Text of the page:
I nearly came to blows over chard today. My colleague insisting it was disgusting and that you might as well “eat mud”; me waxing lyrical about the virtues of chard stalks (“the worst bit!”) fried in sage butter.
In a way she was right; for me the beauty of chard is that it does remind me of mud – earthy, minerally, nourishing loveliness. And every bite of the vibrant stalks is a mouthful of sunshine. Argh, how can she not like it?
Plot No. 85 has been producing a lot of the stuff recently, we can’t pick it fast enough, so there’s been a lot of chardy-dinners lately; barbecued marinated stalks at the big lunch on Sunday; pizza Fiorentina yesterday, and tonight, eggah!
Eggah is a middle-eastern solid omlette/tortilla, perfect for the mezze table, and eaten for hundreds of years to sustain pilgrims on their way to Mecca.
For my eggah, I added the blanched stalks and wilted leaves to some whisked eggs, with a pinch each of salt, pepper, and turmeric, and a sprinkling of chervil, and cooked the whole lot over a low heat in a frying pan for 20 mins – delicious!!! Made with eggs from our hens, and served with sugar snap peas from the lotti, it was virtually a free dinner too.
I’m rubbish at laying bricks. That’s my overall conclusion from the last few days of oven-building. ‘Leave it to the professionals’ would have been a good mantra, unfortunately I went for ‘rustic’ instead – perfect applied to bread, worrying when applied to load-bearing structures. Ah well, I’m sure it’ll hold, and at least it’s level. I’m not quite there yet, got a couple of courses to go until I can fill the middle with rubble and start building my oven on top – it’s been cheap so far though, only £50 to get the entire foundations and plinth built (i’ve been skip-diving for bricks for several weeks now)!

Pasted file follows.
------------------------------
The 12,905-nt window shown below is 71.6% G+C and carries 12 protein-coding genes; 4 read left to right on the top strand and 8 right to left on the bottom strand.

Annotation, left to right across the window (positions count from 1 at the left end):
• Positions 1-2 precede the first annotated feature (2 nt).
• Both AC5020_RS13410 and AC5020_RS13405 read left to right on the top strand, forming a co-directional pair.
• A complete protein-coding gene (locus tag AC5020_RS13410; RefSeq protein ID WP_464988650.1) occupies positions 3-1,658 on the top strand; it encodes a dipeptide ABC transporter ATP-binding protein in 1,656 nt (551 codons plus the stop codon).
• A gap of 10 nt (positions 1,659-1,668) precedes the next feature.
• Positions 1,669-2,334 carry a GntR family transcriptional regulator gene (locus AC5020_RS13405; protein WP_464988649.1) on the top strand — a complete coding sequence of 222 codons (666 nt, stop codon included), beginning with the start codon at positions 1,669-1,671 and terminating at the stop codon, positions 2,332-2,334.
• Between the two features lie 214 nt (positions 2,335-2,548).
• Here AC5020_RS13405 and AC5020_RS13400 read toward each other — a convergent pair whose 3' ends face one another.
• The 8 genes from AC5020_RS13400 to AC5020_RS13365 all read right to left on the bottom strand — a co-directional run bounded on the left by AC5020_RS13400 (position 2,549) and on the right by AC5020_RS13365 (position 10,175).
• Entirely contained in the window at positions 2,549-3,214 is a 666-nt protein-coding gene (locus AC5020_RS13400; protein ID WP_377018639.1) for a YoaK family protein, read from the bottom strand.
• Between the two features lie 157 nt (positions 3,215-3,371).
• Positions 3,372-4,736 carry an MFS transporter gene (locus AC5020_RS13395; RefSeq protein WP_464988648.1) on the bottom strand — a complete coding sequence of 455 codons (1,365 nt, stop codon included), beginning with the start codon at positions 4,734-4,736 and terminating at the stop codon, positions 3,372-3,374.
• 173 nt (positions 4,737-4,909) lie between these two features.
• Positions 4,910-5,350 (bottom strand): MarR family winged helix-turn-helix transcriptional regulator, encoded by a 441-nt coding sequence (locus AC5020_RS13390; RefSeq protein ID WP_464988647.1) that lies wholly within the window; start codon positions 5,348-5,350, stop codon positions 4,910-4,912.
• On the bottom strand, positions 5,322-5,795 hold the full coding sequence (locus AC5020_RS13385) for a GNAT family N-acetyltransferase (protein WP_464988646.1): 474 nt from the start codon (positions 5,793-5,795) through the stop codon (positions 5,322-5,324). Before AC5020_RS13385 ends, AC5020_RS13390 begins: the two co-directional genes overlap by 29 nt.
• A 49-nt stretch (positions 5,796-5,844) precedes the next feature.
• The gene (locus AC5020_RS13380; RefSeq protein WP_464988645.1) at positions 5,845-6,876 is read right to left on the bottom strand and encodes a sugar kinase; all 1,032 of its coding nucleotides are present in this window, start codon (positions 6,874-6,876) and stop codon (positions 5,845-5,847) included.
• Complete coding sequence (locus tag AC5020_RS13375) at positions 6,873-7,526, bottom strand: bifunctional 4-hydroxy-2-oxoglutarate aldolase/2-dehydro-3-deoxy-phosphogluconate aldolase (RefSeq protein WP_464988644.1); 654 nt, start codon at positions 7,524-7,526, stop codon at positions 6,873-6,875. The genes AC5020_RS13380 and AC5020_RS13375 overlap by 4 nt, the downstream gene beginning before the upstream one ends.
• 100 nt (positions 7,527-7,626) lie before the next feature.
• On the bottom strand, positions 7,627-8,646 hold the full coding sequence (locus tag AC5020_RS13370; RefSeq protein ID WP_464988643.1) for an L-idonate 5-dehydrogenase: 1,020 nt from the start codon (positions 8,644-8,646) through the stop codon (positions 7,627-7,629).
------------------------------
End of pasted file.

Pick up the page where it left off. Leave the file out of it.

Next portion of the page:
Next week comes the big push – I’ve got the week off work to build the actual oven, and with help pledged from a couple of people, that should be plenty of time. I’m still hoping to get finished in time for the Lammas harvest festival on 1st August, although I won’t be able to bake in it right away, it needs a few weeks to dry out. Though I will start the hunt for some local flour and recreate the effect of an earth oven by baking a ‘local loaf’ on a slab of granite in my regular oven. Check out the Real Bread Campaign for more details of the ‘local loaves for Lammas’ initiative and to check other festival celebrations near you. In the meantime if anyone knows of any good locally (to Birmingham) grown and milled flour, please leave a comment below…